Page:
Study: NSA Surveillance Has Chilling Effort on Internet Browsing

Users Feared Reading About 'Sensitive' Topics

A new study in the Berkeley Technology Law Journal found that traffic on Wikipedia articles considered “sensitive” or terror-related plummeted drastically in the immediate wake of revelations about broad NSA surveillance of Internet use.

This is the latest data to suggest NSA surveillance is having a chilling effect on the behavior of average individuals, who are increasingly afraid of reading about perfectly legal topics because they believe it might make them a target of the government.

The research is seen particularly likely to aid an ACLU lawsuit by Wikipedia against the NSA and Justice Department, showing that the nonprofit was indeed harmed by the American government’s increasingly aggressive surveillance schemes.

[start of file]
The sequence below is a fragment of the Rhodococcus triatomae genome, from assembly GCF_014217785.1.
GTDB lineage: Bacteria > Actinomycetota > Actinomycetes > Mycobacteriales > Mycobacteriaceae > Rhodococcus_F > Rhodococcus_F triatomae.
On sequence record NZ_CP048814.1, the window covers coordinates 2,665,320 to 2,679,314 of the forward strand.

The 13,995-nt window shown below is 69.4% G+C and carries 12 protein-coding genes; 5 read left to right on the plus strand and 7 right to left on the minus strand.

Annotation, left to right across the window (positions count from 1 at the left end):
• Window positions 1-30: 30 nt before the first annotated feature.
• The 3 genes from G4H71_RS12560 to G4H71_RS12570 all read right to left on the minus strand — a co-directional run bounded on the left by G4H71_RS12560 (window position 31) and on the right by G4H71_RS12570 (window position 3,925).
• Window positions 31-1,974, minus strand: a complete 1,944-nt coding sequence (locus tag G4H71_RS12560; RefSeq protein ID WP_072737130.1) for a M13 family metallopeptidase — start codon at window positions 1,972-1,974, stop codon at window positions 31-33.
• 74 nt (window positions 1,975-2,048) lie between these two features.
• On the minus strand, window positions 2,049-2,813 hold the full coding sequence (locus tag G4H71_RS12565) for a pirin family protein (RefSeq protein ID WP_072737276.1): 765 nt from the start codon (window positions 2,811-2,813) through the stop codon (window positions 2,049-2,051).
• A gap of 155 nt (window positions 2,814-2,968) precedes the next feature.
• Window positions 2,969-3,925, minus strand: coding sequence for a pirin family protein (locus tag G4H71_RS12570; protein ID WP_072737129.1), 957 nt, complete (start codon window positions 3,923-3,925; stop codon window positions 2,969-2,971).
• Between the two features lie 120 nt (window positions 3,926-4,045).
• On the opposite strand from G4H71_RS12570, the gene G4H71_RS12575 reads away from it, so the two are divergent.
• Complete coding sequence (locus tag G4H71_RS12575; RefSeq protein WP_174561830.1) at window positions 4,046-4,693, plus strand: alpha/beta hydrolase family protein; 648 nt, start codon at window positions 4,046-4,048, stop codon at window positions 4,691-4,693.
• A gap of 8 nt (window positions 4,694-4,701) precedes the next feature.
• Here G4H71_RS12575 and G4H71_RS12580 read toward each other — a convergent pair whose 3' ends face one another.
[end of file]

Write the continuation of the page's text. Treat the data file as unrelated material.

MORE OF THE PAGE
A study last month from Wayne State University had similarly provided evidence that Americans are increasingly unwilling to express “controversial” views online if they believe those views are likely to be seen by the government.

Author: Jason Ditz

Jason Ditz is Senior Editor for He has 20 years of experience in foreign policy research and his work has appeared in The American Conservative, Responsible Statecraft, Forbes, Toronto Star, Minneapolis Star-Tribune, Providence Journal, Washington Times, and the Detroit Free Press.